When I realised that Saturday’s session was to be on travel writing, I have to confess that I wasn’t overly excited. I didn’t envisage the stimulating couple of hours that lay before us. After a short explanation from Keith about the Bilston Wall that has been introduced for us to share more of our writing, the session began. Ably led by Keith, we buckled our seatbelts and set off on the journey…
First we were introduced to the idea of the Travel Guide - a book of information about a place designed for the use of visitors or tourists. Keith asked us to think of a place that we had visited, and then list ten facts about that place. Breaking into pairs, we each shared our facts with our partners, sparking lots of lively discussion in the room. Our time up to the break was spent using our facts in a writing exercise, turning them into a short piece of travel guide writing.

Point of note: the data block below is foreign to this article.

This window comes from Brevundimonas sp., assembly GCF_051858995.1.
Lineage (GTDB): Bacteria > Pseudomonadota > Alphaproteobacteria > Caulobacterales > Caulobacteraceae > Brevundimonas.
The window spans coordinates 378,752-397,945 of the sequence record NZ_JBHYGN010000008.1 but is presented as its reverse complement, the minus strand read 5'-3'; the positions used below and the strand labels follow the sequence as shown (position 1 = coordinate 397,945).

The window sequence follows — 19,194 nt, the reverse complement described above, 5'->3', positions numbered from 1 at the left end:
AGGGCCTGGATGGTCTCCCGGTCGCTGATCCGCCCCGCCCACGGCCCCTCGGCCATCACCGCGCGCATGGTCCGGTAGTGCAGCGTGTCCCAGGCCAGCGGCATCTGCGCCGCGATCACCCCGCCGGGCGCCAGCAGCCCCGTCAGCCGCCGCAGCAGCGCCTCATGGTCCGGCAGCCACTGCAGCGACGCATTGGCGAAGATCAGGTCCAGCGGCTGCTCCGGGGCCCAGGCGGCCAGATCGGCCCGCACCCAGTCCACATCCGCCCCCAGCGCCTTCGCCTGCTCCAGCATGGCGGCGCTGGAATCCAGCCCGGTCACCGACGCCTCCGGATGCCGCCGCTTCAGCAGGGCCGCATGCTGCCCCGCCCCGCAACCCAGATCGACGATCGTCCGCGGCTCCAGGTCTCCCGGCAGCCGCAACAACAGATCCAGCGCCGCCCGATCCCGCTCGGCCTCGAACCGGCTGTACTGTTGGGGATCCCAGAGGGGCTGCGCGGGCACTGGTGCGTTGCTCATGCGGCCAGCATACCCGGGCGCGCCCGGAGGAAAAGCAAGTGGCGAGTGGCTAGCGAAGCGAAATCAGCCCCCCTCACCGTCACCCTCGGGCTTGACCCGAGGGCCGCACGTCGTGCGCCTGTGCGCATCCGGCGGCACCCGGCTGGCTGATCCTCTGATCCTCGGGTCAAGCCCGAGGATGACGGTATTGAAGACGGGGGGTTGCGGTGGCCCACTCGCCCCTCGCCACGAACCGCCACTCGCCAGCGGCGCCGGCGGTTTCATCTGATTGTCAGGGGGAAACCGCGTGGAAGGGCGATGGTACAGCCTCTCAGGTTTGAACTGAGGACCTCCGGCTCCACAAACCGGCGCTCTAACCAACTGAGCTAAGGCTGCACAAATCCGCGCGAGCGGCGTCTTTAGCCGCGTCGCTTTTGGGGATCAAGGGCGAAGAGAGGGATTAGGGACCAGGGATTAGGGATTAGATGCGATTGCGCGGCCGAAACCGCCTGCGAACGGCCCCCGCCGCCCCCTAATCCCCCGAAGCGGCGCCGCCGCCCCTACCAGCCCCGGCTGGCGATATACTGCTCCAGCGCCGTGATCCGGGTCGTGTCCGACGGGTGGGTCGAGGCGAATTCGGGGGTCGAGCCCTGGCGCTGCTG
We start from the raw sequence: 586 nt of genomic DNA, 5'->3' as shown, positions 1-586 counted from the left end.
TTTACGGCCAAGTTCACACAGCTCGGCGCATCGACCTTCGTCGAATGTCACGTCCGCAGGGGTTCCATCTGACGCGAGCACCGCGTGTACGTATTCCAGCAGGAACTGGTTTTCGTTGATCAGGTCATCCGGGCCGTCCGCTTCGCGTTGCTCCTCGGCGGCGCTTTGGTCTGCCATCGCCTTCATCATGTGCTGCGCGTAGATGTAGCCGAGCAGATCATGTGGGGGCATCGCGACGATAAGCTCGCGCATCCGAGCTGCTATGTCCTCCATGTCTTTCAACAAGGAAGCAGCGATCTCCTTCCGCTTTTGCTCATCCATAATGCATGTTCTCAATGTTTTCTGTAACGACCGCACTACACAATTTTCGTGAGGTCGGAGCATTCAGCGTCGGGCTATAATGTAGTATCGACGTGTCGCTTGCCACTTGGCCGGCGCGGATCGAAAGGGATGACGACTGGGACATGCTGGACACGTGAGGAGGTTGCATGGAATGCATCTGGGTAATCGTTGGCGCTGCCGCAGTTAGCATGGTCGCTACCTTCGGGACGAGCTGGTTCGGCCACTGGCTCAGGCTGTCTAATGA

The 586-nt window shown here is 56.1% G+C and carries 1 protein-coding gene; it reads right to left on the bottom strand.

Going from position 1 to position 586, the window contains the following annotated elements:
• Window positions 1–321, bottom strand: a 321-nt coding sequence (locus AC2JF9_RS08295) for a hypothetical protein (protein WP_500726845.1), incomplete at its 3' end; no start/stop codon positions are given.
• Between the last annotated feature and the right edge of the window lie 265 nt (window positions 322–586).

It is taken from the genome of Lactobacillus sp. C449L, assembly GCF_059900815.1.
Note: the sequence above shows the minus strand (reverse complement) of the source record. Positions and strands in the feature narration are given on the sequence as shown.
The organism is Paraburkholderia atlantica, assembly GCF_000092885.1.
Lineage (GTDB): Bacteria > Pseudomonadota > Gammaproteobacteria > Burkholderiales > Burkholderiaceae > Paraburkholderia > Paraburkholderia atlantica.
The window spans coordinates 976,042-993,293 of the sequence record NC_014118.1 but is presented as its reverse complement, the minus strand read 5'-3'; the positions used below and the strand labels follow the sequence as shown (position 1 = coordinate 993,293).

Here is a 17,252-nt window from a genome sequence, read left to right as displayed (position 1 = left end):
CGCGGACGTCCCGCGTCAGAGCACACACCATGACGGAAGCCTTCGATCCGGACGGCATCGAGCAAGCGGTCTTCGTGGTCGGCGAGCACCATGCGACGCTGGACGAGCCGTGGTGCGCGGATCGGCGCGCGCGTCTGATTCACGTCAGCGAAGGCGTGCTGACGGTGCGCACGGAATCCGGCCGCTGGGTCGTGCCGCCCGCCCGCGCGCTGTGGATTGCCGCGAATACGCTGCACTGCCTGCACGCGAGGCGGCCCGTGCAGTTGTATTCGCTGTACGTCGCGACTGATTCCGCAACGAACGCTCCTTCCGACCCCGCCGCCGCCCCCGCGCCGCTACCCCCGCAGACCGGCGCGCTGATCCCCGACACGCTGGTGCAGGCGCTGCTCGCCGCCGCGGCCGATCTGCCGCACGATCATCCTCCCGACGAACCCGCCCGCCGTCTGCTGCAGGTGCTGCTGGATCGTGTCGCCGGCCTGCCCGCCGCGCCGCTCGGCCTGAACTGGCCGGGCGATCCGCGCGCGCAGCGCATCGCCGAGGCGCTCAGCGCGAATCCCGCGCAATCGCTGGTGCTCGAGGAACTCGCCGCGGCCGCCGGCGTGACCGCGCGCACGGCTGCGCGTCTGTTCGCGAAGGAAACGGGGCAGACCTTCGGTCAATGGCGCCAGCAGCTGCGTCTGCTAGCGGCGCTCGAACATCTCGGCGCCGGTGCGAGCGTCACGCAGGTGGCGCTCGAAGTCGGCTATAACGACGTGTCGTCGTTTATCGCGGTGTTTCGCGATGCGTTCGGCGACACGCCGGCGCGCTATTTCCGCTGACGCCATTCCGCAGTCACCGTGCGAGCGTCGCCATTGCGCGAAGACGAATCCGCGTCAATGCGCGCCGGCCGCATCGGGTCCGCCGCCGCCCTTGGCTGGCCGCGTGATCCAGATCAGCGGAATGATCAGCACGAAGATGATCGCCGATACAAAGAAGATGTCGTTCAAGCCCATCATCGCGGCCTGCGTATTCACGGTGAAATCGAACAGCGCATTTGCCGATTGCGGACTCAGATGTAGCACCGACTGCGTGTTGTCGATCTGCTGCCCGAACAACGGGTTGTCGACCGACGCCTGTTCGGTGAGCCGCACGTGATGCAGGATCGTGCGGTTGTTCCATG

After a break at the Service Station for the obligatory comfort breaks and hot beverages, we were on our way again. Keith now talked to us about the Travelogue - a book or illustrated lecture about the places visited by or experiences of a traveller. Keith filled us in a little more about this type of writing, and invited us to write down ten impressions of the place we had visited. With time hastening on, a small shortcut was taken, as we omitted sharing these with our partners as before, and then we were given the opportunity to put our impressions down as a short piece of travelogue writing.
The end of the session saw us sharing our work; a whistle-stop tour of the world that took in Sri Lanka, New York, Majorca and the island of Ned, as well as more exotic locations like the Wyrley and Essington canal. A thoroughly enjoyable time that definitely enthused more than one of us about the prospect of turning our holidays and days away into an opportunity for some travel writing.